Many popular free VPN services can pose serious risks to your online safety.
Free VPNs are often riddled with aggressive advertising or malware. Many collect and monetize user data by selling it to third parties. Hola VPN, for example, was caught selling its users’ bandwidth to botnets.
A large number of free VPNs also have weak encryption and leak IP or DNS data.
In 2019, we tested 150 free Android VPNs and found that over 85% had security flaws. You can see the results of our investigations here:
Not every free VPN is dangerous, though. Some free VPNs are very good for small and specific tasks like browsing safely on public WiFi or accessing a short geo-blocked video on YouTube.
It can be enticing to use a VPN without a long-term commitment, but you should be aware that even safe free VPNs have limitations.
For example, it’s rare for a free VPN to support streaming services or P2P traffic. Most have a reduced server network, and many will limit your speeds or cap your data usage. What’s more, many popular free services are simply proxies.
Here are the potential dangers of using an unverified free VPN:
Data Logging & Advertising
Free VPN services need to make money to support their business. Most services do it through advertising. Free VPN apps with ads have third-party code that can send personal data back to the ad platform.
Some free VPNs even log your web data and sell it to third-parties.
If you are using a VPN to use the internet privately, avoid those that have advertising.
Data Leaks & Weak Encryption
Strong encryption and a secure server network cost money. Many free VPNs are poorly maintained – as a result, they simply aren’t secure.
We see many popular free VPNs like YogaVPN and TurboVPN leak DNS and IP address information. Basically, free ‘VPNs’ like these are proxies that don’t encrypt your data.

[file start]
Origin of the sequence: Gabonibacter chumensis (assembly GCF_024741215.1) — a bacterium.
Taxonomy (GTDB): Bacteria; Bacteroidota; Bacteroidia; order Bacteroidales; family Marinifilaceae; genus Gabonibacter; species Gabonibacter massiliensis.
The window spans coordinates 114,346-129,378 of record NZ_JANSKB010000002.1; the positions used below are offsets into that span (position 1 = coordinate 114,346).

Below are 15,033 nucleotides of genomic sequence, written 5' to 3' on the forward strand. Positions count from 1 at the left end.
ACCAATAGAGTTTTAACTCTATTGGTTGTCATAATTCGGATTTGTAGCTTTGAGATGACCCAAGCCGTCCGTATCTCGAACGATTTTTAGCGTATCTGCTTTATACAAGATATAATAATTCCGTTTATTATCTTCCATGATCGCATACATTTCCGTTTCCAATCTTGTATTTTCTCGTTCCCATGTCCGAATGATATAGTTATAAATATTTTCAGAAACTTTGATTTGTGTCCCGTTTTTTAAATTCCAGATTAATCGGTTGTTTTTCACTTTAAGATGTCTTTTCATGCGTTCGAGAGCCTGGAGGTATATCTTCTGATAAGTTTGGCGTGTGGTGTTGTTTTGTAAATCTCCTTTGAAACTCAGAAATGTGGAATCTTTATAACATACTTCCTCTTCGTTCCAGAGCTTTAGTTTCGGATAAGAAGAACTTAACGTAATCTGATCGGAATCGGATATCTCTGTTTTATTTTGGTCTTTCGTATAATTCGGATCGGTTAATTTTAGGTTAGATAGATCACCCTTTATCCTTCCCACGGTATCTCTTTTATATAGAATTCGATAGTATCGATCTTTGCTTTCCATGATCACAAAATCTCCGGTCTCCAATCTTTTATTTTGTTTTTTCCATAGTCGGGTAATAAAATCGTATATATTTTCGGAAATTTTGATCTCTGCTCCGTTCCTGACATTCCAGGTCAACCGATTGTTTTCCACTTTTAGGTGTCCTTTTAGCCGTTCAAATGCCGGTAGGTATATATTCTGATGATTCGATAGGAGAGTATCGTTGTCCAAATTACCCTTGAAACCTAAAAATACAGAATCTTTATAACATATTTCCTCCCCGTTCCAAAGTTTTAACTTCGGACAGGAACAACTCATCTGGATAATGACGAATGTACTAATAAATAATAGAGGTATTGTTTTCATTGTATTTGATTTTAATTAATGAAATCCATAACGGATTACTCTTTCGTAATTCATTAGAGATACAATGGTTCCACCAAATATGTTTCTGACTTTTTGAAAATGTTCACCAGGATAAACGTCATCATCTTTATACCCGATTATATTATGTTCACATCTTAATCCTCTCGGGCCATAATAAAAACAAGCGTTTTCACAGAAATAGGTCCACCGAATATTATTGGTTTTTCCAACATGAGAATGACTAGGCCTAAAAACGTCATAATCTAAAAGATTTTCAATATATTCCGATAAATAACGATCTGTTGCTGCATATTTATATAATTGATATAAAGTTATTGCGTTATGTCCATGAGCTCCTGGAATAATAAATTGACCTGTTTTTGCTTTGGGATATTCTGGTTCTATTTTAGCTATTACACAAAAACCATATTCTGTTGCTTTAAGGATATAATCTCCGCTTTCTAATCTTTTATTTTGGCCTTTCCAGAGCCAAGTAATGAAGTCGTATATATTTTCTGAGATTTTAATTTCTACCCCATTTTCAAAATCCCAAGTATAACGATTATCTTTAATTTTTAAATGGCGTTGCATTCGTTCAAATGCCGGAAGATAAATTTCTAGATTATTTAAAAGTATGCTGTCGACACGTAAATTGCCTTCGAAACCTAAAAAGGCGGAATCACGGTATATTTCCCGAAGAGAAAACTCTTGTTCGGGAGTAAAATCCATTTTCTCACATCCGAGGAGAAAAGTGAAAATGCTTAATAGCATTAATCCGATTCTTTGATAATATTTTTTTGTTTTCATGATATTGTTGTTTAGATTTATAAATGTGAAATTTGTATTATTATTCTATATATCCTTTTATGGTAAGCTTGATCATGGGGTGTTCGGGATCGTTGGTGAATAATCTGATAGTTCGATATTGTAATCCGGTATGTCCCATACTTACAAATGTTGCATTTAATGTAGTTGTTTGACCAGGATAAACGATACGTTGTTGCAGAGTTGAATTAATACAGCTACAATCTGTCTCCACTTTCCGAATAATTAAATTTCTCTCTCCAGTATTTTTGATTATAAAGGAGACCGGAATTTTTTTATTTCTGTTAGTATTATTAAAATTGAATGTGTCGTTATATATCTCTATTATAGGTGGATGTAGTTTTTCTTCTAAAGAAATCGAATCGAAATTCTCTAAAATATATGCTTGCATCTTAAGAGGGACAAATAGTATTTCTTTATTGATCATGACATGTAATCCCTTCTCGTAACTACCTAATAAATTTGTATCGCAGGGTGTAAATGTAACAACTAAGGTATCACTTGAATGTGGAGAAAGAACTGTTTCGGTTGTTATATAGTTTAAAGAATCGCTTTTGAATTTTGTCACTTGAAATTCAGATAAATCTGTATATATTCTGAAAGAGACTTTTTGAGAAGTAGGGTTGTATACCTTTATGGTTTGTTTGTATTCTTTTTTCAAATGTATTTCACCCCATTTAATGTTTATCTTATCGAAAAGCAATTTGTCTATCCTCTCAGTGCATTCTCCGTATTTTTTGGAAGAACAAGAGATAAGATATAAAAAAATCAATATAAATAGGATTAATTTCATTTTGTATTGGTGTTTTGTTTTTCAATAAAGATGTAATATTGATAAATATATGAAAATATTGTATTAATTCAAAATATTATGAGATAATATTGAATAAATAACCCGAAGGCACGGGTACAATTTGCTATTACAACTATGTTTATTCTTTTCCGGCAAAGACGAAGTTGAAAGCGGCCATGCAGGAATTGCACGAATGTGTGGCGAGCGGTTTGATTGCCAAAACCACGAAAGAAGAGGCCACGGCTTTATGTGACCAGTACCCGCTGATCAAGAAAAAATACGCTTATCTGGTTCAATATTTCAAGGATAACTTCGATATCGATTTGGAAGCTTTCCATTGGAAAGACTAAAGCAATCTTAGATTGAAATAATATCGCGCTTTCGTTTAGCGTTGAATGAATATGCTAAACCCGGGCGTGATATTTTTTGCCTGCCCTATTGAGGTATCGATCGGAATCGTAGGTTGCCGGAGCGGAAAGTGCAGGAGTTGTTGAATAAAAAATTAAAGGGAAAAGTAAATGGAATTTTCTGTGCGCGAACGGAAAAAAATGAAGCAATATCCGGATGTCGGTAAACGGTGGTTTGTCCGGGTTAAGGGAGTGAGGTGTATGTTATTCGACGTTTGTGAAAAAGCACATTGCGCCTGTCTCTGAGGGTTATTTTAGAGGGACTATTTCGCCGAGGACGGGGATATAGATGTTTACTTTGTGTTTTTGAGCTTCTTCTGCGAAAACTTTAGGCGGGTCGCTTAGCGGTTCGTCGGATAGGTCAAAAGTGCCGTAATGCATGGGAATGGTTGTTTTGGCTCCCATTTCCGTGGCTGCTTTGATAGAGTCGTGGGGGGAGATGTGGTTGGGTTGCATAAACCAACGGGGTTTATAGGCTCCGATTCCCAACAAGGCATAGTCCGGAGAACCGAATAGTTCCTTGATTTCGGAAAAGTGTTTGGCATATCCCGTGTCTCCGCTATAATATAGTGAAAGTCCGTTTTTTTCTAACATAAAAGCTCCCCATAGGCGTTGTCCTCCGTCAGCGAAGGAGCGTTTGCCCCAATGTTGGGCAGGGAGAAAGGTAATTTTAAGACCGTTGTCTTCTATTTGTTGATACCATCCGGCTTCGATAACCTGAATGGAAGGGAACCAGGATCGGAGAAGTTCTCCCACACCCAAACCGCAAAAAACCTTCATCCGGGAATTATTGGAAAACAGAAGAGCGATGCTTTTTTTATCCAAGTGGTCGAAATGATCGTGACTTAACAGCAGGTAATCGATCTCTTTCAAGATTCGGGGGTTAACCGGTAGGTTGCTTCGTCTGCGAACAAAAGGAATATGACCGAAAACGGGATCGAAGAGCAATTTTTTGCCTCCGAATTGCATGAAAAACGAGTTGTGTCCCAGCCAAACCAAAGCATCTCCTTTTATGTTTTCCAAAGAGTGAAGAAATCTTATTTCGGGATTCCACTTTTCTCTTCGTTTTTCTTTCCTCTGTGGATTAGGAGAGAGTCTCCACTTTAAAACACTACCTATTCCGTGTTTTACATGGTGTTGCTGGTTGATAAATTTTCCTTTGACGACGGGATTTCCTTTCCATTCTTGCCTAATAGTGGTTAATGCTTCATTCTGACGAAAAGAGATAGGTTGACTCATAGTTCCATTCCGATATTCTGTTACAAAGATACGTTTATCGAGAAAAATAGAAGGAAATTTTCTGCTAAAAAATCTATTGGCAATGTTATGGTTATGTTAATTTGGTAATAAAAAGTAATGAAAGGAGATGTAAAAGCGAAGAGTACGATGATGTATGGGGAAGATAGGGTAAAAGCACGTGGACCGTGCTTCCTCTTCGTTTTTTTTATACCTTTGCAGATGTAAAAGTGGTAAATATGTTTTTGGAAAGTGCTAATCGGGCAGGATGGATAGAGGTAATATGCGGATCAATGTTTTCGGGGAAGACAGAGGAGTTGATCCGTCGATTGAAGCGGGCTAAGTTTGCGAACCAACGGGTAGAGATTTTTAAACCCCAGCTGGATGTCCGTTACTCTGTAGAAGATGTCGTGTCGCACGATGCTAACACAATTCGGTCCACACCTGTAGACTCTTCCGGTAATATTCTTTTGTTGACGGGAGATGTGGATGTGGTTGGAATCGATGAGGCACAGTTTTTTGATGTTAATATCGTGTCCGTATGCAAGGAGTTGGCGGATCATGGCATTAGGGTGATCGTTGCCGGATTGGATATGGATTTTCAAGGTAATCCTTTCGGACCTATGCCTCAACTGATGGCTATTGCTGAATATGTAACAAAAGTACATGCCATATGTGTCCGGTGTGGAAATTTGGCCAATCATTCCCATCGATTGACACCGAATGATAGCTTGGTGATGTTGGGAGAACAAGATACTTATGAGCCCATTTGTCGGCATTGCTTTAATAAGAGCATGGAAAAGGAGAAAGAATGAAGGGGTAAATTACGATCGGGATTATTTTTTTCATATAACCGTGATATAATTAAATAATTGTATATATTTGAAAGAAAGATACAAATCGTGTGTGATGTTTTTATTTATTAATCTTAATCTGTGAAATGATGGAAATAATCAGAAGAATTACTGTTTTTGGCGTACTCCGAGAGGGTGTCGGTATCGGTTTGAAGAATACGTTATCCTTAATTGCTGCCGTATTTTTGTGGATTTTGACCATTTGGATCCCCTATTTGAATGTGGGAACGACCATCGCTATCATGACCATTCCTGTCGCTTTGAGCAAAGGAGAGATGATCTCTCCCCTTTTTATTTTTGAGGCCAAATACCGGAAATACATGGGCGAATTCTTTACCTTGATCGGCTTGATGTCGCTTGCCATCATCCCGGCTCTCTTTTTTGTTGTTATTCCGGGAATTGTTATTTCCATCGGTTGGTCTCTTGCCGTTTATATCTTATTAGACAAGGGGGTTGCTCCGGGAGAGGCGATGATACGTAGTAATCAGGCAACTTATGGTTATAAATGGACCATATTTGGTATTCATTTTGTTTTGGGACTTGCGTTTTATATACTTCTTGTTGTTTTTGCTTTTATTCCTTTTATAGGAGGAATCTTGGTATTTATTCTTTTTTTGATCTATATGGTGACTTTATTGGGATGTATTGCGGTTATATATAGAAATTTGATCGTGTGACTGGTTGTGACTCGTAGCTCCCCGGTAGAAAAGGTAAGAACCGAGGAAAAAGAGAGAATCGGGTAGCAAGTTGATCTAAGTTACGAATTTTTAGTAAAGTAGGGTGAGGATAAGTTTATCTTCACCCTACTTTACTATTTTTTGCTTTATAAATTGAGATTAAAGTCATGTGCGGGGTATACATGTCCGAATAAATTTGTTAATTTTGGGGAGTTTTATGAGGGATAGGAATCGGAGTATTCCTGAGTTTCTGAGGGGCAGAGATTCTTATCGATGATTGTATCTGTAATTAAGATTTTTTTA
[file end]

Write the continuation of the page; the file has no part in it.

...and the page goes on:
Ownership & Accountability
We look into who’s behind each free VPN. Our previous research discovered that 60% of popular free VPNs had suspicious links to China, as well as privacy flaws.
Most of the popular free VPN services on the App Store or Google Play Store belong to companies that do not prioritise user privacy. At the very worst, some of them are actively looking to harvest your data.
How Do Free VPNs Make Money?
VPNs aren’t free to run. There are development, infrastructure, and staff costs, to list a few. It isn’t really possible to run a VPN for free.
How a free VPN makes its money is really important. As the saying goes: if you aren’t paying for a product, then you are the product. These are most common ways free VPNs make money:
- Being subsidised by a paid service (another VPN or security software)
- Selling user data
It’s safer to choose free VPNs that are subsidized by paid VPN services. Windscribe, TunnelBear, and ProtonVPN are good examples. These companies don’t have to monetize their free applications directly.
Other free VPNs generate income by running advertisements in their apps. This is most common with mobile-only free VPNs. These apps often prompt you to upgrade to an ad-free (paid) version of the VPN.
Advertisements aren’t ideal from a privacy standpoint. But many users make that trade-off in order to use a free service.
The worst free VPNs make money by selling your browsing data to advertisers and other third parties. The best case scenario here is that you’re made into a product for marketers. The worst case scenario is that your personal details are for sale online.
In short, paid VPNs are almost always better than free VPNs. They are faster, more secure, and don’t have data usage limits.